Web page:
Surrounded by soaring Himalayan peaks in South Asia, Bhutan has been cited as a “development success story” by the World Bank. The country offers its people the option to reflect on whether or not they receive happiness in nine key areas. From psychological well-being to health, good governance and culture, leaders of the “Land of the Thunder Dragon,” or Druk Yul, make an effort to display their interest in their people’s well-being. The country has a smoking ban and a negative carbon footprint, and outlets such as CNN claim it passes no law that is not in favor of its citizens’ holistic improvement. But things are not all perfect in Bhutan, as the country still struggles with issues such as period poverty.
What Is Period Poverty?
Period poverty refers to the inability to pay for menstrual products. Numerous countries impose additional taxes on period products, such as sales tax or value-added tax (VAT). Imported sanitary products from countries without a free trade agreement with Bhutan will have an added 30% import fee and a 5% sales tax. Bhutan treats tampons and sanitary pads as luxury products. However, products like condoms are categorized as “hygienic and pharmaceutical articles” and are zero-rated, meaning there is no applied duty or tax to the final price. Placing sanitary products in the same category could be a solution to period poverty.
The Effects of Period Poverty on Bhutanese Women
Lack of access to period products can cause various health problems, including toxic shock syndrome and urinary tract infections (UTIs). In 2017, the United Nations International Children’s Emergency Fund (UNICEF) collaborated on a study with the Ministry of Education, the Bhutan Nuns Foundation, the Religion and Health Project and the Ministry of Health to “assess the current issues facing Bhutanese schoolgirls and nuns during their menstrual period.”
Findings revealed that around 3% of schoolgirls do not wear any absorbent material during their periods. Additionally, only about half of these girls knew of any health implications associated with menstruation. Many people feel ashamed to seek menstrual products due to stigma and false information surrounding the topic. As a result, they may not know which product is best for their body, where to find it or how to use it properly. Period poverty in Bhutan often goes unnoticed due to a lack of advocates speaking out about it.
How Period Poverty Affects Girls’ Education
As of 2017, 8.2% of people in Bhutan lived below the national poverty line, with many residing in rural areas. Girls in these areas are highly susceptible to period poverty and taboos around menstruation. A study showed that, in both urban and rural areas, approximately 44.7% of schoolgirls claim they missed from one to four days per cycle. This can lead to a decrease in learning and lower academic performance in comparison to the girls’ male counterparts. A lack of education has strong links to poverty, creating a harmful cycle of persistent financial struggle.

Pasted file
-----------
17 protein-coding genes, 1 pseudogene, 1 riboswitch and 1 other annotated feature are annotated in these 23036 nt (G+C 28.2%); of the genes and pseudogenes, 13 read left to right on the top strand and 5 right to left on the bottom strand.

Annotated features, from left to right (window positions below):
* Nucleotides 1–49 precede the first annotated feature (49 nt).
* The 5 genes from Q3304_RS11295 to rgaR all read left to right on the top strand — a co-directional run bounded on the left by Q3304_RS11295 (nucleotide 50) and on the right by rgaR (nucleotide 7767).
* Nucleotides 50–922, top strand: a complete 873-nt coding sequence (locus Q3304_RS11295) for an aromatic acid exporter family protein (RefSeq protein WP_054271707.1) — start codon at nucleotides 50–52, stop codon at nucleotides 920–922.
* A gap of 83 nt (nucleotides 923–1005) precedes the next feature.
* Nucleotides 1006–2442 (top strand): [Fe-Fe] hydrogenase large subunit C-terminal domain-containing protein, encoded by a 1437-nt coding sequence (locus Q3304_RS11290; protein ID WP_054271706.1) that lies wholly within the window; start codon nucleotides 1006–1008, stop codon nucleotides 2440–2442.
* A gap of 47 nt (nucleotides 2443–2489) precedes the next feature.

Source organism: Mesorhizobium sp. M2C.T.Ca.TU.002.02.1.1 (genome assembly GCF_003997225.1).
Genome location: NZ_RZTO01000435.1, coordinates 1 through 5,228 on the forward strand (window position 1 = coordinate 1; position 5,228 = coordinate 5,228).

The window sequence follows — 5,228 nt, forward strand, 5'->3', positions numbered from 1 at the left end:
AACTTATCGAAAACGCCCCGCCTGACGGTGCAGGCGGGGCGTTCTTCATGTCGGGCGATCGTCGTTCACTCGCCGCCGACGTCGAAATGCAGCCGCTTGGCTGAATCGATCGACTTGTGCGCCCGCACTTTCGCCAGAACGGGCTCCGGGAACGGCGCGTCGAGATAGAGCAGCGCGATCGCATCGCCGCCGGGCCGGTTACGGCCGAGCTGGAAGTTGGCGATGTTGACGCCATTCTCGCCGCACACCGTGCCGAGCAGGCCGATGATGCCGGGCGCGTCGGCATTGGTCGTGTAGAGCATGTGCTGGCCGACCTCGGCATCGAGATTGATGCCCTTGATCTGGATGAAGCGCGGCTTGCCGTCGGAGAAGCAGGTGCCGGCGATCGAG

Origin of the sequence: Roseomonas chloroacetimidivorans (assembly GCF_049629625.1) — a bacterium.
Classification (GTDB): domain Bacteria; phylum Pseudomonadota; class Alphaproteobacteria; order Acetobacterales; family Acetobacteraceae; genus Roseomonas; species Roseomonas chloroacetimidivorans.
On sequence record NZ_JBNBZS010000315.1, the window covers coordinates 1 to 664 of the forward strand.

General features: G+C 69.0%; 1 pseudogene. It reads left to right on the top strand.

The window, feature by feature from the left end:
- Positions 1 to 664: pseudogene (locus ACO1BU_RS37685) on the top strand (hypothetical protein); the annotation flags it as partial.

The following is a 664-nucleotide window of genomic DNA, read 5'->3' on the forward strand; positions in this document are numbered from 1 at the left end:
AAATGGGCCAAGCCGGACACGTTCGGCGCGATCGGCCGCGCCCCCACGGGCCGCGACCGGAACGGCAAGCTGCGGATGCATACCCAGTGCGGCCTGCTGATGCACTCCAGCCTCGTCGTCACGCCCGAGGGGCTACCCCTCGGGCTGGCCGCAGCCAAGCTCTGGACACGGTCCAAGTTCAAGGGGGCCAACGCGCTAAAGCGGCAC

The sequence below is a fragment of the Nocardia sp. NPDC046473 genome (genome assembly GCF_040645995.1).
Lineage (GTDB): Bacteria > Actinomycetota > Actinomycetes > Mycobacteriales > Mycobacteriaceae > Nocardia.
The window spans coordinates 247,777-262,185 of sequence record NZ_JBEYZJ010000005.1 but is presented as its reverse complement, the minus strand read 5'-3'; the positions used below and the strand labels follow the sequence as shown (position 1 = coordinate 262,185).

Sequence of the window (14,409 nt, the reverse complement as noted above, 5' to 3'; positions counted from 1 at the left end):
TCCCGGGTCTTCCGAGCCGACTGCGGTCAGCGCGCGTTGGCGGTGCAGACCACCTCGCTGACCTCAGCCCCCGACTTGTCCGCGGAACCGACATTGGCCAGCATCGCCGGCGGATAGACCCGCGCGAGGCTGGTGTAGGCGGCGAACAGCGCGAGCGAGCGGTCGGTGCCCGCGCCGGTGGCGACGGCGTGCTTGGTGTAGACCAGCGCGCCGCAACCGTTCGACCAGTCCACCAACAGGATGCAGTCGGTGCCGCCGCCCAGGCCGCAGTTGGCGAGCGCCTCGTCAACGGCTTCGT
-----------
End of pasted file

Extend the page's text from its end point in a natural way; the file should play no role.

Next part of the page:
Solutions Implemented So Far to Combat the Issue
Organizations such as JICA, UNICEF and Save the Children partnered with the Ministry of Education and Skills Development in Bhutan in 2020 to alleviate this issue by providing free sanitary products in schools.
The findings of the 2017 UNICEF study disclosed that “over half of schoolgirls…were unaware of [any] risk from UTIs.” In addition, “over…a quarter of schoolgirls [used] only water for cleaning sanitary materials,” when 91.9% used sanitary napkins meant for only one use. Pain, discomfort and fear of ridicule also contributed to school absenteeism. After the study, UNICEF created a menstrual hygiene management (MHM) program for schools. After the program, more than 80.6% of adolescent girls had a good knowledge of menstruation, compared to 37.9% of girls without the MHM program.
Due to this initiative, each school in Bhutan now must have a trained school health coordinator. The initiative helps to detect illness among pupils, refer them to medical services, offer basic first aid treatment and promote key hygiene behaviors. The country has also started to observe menstrual hygiene day, held on the 28th of May, to reduce the stigma surrounding the topic of menstruation and to work toward ending period poverty in Bhutan.
Bhutan Can Do More
Bhutan has taken significant steps to address its period poverty issue and improve the well-being of its women and girls. Collaborations between organizations like JICA, UNICEF and Save the Children, along with the Ministry of Education, have resulted in the provision of free sanitary products in schools, helping to alleviate the financial burden. Initiatives such as the menstrual hygiene management program have also led to increased knowledge and awareness about menstruation, empowering girls and reducing stigma. These efforts demonstrate Bhutan’s commitment to achieving gender equality and ensuring a brighter future for all its citizens.
– Camilla Sechi